- Score of 3 – This means a thin layer of fat covers the dog’s ribs, although their waistline and ribs are still palpable under gentle curves. This is the ideal score for a healthy dog.
- Score of 4 – This means a heavy layer of fat covers the dog’s abdominal section. Their waistline is no longer distinct. This dog is somewhat overweight and at risk for aggravating their arthritis.
- Score of 5 – This means the dog has substantial fat deposits all over their body, including their abdomen, legs, and face. They have no discernable tummy tuck and may even have a distended mid-section. This excess weight will significantly impact the amount of arthritis pain they experience.
- Physical Therapy – Although movement might be painful to a pup with advanced arthritis, physical therapy is a sure way to help them shed excess weight and decrease the atrophy that comes with sore joints.3 Three types of PT your vet might recommend are:
- Manual therapy, such as massage
- Therapeutic modalities, such as ice-pack treatment
- Therapeutic exercise, such as hydrotherapy
- Prescription Medication – While arthritis is a non-curable condition, certain prescription medications may help you manage your pet’s arthriitic pain and symptoms. These types of medications work by decreasing inflammation, swelling, and pain. Talk to your vet about whether these medications are right for your dog.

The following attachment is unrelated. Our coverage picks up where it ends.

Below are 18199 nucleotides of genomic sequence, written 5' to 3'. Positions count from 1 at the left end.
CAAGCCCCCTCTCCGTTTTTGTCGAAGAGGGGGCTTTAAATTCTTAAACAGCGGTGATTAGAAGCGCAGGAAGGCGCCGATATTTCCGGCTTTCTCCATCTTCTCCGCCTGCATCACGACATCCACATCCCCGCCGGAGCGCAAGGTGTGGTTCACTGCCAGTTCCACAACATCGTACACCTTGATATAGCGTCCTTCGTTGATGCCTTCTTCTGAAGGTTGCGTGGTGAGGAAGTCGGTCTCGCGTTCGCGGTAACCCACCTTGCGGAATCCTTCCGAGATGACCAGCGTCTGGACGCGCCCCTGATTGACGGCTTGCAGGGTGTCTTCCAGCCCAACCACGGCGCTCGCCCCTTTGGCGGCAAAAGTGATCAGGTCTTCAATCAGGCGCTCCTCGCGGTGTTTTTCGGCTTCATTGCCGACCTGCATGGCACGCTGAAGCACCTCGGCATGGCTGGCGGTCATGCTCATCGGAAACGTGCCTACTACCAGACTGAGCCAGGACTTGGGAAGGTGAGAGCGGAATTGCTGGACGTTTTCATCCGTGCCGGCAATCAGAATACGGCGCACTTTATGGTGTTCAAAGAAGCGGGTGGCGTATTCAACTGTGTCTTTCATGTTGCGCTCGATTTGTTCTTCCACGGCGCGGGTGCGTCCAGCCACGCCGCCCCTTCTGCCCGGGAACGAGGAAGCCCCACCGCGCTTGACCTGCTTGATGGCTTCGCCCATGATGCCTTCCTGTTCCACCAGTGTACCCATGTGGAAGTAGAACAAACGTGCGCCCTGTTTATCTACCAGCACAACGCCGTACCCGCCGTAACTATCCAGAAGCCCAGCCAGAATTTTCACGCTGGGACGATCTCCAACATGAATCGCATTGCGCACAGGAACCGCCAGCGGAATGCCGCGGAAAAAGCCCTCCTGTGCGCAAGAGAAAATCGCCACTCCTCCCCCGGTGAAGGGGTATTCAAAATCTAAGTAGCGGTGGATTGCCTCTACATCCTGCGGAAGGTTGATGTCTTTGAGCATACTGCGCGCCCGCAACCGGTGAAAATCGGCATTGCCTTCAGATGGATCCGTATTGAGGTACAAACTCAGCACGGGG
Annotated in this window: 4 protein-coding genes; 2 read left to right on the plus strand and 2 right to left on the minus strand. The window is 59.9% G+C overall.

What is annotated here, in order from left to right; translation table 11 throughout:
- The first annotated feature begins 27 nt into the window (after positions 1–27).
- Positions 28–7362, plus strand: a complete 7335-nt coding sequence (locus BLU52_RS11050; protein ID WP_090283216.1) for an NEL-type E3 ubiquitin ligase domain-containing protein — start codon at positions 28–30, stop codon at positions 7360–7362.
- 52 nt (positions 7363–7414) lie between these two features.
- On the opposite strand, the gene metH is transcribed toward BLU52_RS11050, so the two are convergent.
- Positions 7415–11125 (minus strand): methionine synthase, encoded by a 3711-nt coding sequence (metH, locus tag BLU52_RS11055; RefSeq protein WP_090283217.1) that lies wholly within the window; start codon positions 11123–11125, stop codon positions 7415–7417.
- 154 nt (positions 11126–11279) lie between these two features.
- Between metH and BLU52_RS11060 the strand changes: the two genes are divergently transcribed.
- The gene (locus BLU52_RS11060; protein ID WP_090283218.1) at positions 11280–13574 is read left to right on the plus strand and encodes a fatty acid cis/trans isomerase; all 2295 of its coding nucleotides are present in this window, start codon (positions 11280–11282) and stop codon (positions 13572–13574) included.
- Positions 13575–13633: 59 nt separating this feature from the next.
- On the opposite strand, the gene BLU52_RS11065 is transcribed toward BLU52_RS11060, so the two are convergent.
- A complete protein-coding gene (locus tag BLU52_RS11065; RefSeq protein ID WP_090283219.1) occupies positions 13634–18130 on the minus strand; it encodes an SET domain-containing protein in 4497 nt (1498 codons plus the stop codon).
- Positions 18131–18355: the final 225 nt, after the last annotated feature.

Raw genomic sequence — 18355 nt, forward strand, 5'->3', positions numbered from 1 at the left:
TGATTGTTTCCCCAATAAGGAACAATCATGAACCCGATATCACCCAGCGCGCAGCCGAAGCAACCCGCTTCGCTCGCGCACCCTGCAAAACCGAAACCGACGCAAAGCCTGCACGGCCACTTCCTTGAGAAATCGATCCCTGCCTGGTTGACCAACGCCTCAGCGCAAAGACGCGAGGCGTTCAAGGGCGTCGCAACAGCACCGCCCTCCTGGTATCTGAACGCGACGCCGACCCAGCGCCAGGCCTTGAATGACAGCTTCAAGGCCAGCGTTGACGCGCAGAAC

Osteoarthritis in Canines
Of the many types of arthritis, osteoarthritis (also called OA or Degenerative Joint Disease) is by far the most common in dogs.4 Although, theoretically, any canine joint can develop OA, the most frequently afflicted joints are the large and hardworking synovial joints of the shoulders, hips, and legs.
Heavier dog breeds are particularly prone to osteoarthritis because of their size and weight. These breeds can include:
- German Shepherds
- Doberman Pinschers
- Great Danes
Some breeds also have a genetic tendency to develop conditions like luxating patellas or hip displasias that, in turn, lead to arthritis as well. These breeds are:
- Yorkshire Terriers
- Labrador Retrievers
- Saint Bernards
Outside of breed, age and weight are also major factors in whether a dog will develop arthritis.
How To Tell If Your Pup Has Osteoarthritis
Maybe you’re starting to see small changes in your dog’s physical activities that have you wondering about signs a dog is in pain.
Some common early signs of osteoarthritis in canines can be:
- Stiffness when standing up